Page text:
Legend of the Guardians turning up the hoot

By Michele Manelis

Legend of the Guardians features brand new feather tachnology so the birds look photo-real. Photo / Supplied
Legend of the Guardians features brand new feather tachnology so the birds look photo-real. Photo / Supplied

Having delivered the violent special effects extravaganzas of 300 and Watchmen, Zack Snyder sure has a different demographic in his sights on his latest. That's Legend of the Guardians: The Owls Of Ga'Hoole, an animated feature with Aussie - and a few Kiwi - connections.

Based on the first three novels by Kathryn Lasky, Guardians may first appear like a family-friendly fable of fluffy feathered creatures. But it has some graphic battles and grisly visuals. The winged warriors are protected by armour on their beaks, chests, and talons and and due to the ground-breaking CGI, along with it being presented in 3D, the realism might be too much for anyone under the age of 10 - although an older audience is likely to appreciate it.

Snyder disagrees with the idea of the movie's fear factor being too much to handle. "I wanted to make an adventure film like Star Wars or Narnia or Lord of the Rings that I personally as a child [would like].

I wanted to take what Kathryn wrote in the books and treat it seriously because I knew this was going to be a kids' fantasy film. The last thing I wanted to do is - I don't want to say belittle but - smirk at their fantasy that they believe is 100 per cent real and they take 100 per cent seriously. I didn't want it to be like 'Oh! Owls are wearing helmets! Hilarious!' The thing that makes it strong is that it looks real."

Like most family oriented stories, there are tiered themes of good and evil, however extreme. And an allegory to Hitler's Germany, with a group of enslaving owls called the Pure Ones.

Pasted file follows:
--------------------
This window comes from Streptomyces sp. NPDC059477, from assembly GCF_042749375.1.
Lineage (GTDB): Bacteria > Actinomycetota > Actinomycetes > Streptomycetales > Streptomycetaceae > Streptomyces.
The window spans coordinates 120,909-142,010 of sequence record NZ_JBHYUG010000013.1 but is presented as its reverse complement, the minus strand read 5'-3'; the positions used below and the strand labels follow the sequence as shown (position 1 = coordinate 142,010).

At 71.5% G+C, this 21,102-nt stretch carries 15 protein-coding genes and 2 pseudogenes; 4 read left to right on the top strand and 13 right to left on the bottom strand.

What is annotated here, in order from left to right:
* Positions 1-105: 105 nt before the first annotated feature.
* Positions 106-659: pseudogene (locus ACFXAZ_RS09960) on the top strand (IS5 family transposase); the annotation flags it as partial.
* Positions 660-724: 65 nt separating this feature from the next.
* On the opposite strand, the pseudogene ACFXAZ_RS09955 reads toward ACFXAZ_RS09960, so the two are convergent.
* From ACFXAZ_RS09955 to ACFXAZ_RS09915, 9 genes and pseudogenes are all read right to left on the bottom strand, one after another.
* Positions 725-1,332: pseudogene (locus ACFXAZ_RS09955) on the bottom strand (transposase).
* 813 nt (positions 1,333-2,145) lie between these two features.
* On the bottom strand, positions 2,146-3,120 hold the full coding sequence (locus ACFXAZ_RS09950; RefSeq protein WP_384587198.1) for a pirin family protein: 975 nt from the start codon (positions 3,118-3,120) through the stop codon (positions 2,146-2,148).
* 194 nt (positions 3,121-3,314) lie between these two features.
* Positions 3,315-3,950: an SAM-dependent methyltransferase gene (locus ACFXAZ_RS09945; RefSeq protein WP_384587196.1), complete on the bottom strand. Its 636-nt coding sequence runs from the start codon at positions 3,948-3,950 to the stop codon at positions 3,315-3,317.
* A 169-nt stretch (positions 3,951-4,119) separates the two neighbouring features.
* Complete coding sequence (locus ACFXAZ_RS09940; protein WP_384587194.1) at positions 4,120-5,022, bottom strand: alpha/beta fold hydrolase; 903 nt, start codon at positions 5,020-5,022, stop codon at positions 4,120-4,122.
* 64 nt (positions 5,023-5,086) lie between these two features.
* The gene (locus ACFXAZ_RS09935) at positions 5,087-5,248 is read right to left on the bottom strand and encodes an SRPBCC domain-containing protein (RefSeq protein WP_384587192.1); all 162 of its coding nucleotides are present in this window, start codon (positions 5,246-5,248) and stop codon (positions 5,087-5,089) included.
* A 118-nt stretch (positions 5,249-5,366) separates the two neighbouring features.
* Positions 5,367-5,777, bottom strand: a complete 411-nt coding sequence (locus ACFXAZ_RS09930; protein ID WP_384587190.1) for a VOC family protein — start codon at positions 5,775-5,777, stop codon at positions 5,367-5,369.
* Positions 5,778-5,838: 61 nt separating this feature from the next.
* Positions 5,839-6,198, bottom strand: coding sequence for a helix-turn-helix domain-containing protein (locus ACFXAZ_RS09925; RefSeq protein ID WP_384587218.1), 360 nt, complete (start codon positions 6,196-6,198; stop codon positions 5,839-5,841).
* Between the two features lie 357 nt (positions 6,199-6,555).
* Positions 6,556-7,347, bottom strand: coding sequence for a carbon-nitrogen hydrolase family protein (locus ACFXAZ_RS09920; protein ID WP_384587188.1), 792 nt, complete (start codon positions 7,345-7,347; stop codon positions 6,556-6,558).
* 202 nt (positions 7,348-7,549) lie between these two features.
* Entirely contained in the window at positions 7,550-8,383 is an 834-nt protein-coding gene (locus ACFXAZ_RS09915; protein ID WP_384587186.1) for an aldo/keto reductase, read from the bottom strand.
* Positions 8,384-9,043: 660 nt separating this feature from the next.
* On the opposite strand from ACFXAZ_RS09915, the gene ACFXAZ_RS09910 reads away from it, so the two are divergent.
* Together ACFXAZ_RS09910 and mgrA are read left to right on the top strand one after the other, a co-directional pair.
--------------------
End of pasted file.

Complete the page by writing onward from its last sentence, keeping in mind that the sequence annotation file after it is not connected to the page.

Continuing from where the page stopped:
Says Snyder, "I didn't want the owls to be morally ambiguous. I wanted everyone to see that they're bad, and they are like Nazis because Lasky [wrote] the Pure Ones as a metaphor for World War II Nazis. And as far as similarities to World War II [go], Geoffrey Rush (who voices war hero Ezylryb) studied footage of speeches made by Winston Churchill."

The two lead owls, Soren and Kludd, are voiced by British actor Jim Sturgess and Australian True Blood star Ryan Kwanten respectively. The rest of the voices are mostly Australian, except for Helen Mirren, Sam Neill, Jay Laga'aia and Emily Barclay, and include Abbie Cornish and David Wenham.

The film used Sydney animation company Animal Logic, whose previous ornithological feature was the penguin comedy musical Happy Feet. Legend of the Guardians is a big CGI upgrade. The movement of the birds, particularly flying through a rainstorm in slow motion is impressive.

"We're using brand new feather technology which is part of the reason why it took such a long time. They look photo-real and yet they still have a lot of expression."

Sturgess thinks that kids will understand the underlying moral message in spite of the violence. "It's about a belief in something and in this case it's that these guardians really exist. For anyone to have a strong belief in something is a good message to put across for kids, I think." Snyder adds, "They say in the movie 'Trust your gizzard'. It means believe in yourself. That is a good message for kids."


What: Legend of the Guardians: The Owls of Ga'Hoole
When and where: Opens at cinemas on Monday


- NZ Herald

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